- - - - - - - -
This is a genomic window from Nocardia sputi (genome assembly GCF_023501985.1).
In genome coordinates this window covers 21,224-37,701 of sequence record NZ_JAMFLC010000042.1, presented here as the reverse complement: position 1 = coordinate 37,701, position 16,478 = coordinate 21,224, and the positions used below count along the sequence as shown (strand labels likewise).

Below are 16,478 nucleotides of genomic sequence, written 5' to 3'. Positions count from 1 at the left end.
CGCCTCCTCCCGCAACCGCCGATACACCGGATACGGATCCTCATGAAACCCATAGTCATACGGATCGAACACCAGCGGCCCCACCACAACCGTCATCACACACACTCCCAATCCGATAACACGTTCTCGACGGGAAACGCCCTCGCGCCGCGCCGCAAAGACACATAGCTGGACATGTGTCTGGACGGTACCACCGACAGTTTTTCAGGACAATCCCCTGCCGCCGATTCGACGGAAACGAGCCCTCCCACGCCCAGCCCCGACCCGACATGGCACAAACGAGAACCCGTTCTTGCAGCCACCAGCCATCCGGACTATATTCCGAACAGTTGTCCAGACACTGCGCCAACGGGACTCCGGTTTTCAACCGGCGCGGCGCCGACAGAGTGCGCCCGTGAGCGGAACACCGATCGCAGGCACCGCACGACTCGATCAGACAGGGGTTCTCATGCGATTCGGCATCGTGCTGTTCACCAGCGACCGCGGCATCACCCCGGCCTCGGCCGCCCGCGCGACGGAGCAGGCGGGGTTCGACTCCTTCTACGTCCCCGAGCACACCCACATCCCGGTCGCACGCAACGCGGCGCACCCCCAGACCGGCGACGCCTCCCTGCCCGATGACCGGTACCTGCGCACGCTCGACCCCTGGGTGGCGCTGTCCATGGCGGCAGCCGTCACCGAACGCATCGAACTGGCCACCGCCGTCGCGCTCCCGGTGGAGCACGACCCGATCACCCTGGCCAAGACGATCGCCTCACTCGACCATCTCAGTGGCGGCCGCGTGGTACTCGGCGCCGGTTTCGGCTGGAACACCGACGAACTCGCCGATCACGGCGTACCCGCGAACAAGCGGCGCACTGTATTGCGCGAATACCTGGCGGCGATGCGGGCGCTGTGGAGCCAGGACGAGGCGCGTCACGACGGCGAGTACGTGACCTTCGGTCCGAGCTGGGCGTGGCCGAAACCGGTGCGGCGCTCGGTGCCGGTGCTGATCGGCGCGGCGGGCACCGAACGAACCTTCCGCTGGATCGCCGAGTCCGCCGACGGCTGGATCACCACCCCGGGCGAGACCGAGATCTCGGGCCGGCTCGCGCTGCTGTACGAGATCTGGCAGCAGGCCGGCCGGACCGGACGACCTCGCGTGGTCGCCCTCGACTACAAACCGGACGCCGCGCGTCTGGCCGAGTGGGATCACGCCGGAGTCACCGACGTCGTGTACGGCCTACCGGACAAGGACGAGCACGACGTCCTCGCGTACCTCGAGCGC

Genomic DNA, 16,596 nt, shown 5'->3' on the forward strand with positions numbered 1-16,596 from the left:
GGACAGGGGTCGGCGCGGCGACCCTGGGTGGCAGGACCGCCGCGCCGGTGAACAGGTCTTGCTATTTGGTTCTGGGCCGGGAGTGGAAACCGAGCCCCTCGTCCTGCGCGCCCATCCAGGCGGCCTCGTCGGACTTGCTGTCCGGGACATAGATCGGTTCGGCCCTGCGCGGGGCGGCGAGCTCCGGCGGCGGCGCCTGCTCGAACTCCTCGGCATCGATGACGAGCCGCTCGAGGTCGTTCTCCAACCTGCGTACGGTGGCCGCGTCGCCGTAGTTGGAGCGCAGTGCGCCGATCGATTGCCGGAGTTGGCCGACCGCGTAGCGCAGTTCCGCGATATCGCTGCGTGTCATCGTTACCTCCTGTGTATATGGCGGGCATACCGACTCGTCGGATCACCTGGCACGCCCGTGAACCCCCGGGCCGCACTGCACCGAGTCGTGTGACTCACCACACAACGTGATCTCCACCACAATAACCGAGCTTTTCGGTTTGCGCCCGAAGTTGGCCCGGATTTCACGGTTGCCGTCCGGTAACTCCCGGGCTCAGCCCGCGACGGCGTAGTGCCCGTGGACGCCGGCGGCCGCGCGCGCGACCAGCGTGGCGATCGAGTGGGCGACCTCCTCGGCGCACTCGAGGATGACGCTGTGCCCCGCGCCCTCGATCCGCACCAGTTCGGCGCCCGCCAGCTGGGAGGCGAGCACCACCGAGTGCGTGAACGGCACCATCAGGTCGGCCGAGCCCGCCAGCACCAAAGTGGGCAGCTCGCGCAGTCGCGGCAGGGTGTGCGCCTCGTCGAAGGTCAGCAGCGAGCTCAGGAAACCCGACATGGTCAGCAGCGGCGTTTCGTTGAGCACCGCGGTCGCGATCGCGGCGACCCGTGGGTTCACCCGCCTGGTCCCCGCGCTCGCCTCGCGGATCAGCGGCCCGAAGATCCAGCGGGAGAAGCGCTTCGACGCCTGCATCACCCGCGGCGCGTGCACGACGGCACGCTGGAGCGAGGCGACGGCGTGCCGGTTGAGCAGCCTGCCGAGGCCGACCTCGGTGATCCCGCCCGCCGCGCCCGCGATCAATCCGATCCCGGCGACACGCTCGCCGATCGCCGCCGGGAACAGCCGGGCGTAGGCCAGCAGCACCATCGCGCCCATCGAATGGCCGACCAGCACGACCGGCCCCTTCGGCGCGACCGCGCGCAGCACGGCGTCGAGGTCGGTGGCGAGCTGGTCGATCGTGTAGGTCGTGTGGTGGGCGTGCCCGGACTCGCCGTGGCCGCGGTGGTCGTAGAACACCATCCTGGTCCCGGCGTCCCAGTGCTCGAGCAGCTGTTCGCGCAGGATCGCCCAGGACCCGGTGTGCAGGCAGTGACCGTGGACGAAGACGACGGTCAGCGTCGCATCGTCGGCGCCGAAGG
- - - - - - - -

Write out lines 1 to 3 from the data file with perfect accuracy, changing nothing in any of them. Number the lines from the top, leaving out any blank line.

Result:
This is a genomic window from Nocardia sputi (genome assembly GCF_023501985.1).
In genome coordinates this window covers 21,224-37,701 of sequence record NZ_JAMFLC010000042.1, presented here as the reverse complement: position 1 = coordinate 37,701, position 16,478 = coordinate 21,224, and the positions used below count along the sequence as shown (strand labels likewise).

Below are 16,478 nucleotides of genomic sequence, written 5' to 3'. Positions count from 1 at the left end.